0 out of 1 people found this review helpful.

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  • Posted January 24, 2012

    more from this reviewer

    American History

    This book was nothing like i expected it to be. My heart was full throughout the book. I would recommend this book to everyone, not just those interested in slavery. Every person should know how things were just over a century ago and how similar they are to people's attitudes/feeling today. The courage it took for "Linda" (Harriett) to put her life story into words is beyond words. There are so many untold stories and I'm glad to have read this one. This is something I will pass down to other generations.

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  • Posted November 26, 2011

    Highly recommended; couldn't put it down

    Harriet Jacobs was an inspiration then and now. Her strength to endure the tribulations of being a female slave was riveting. I missed her after I finished the book.

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  • Anonymous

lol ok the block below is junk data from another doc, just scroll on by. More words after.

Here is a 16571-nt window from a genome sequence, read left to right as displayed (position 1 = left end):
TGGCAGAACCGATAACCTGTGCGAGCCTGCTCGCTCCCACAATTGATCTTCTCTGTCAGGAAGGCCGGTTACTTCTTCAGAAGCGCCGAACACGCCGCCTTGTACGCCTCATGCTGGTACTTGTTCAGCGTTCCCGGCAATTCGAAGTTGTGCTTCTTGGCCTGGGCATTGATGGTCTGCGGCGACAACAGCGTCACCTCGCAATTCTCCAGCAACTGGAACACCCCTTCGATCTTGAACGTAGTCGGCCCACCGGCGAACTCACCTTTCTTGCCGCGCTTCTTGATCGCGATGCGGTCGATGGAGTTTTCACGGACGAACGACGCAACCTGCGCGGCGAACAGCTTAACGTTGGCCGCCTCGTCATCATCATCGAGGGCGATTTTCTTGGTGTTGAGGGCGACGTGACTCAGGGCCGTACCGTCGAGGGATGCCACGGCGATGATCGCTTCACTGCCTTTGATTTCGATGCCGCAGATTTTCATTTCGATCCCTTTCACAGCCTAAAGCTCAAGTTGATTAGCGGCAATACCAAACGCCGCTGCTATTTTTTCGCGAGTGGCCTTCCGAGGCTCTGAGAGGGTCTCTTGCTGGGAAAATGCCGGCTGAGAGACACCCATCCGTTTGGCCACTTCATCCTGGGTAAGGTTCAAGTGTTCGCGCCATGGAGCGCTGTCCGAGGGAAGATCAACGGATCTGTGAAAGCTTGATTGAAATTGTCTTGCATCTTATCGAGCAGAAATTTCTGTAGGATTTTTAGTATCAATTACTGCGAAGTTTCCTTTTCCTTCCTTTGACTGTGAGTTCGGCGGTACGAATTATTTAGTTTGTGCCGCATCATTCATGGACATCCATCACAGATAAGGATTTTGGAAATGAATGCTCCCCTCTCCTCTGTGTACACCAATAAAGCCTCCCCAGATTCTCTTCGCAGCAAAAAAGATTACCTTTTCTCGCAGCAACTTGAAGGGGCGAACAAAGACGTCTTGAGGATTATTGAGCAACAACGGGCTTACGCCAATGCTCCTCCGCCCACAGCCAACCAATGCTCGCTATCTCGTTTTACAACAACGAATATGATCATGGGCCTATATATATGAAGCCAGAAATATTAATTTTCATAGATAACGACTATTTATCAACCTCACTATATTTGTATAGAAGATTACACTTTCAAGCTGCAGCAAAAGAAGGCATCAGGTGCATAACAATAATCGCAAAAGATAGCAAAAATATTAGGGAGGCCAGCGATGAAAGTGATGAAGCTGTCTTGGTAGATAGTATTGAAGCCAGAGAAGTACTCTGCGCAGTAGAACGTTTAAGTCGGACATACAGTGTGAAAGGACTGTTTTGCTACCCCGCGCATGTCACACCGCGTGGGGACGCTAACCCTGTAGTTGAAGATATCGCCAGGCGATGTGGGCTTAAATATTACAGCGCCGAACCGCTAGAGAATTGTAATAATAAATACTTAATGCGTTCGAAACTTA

Posted November 23, 2011

    Awesome woman

    I read this book for a college class and will never forget it. Such an example of strength and courage

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  • Anonymous

    Posted November 21, 2011

    Great book

    What an eye opener! Think l have better insight on not just slavery but human intuition.

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  • Posted October 12, 2011

    Great read and awesome endurance by the author

    This educated Negress slave, had a great vocabulary and her tell is so clear that you can picture the events. Her journey is to say the least harrowing and more than heroic. Loved the book.

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  • Posted September 17, 2011

    more from this reviewer

    Powerful.

    This is a picture of the hardship endured under slavery, and of how the human spirit can endure all things as long as there is hope. A worthy read.

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  • Anonymous

    Posted August 14, 2011

    Amazing

    I was so captivated by her story, I read it in 1 day!

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  • Posted May 28, 2011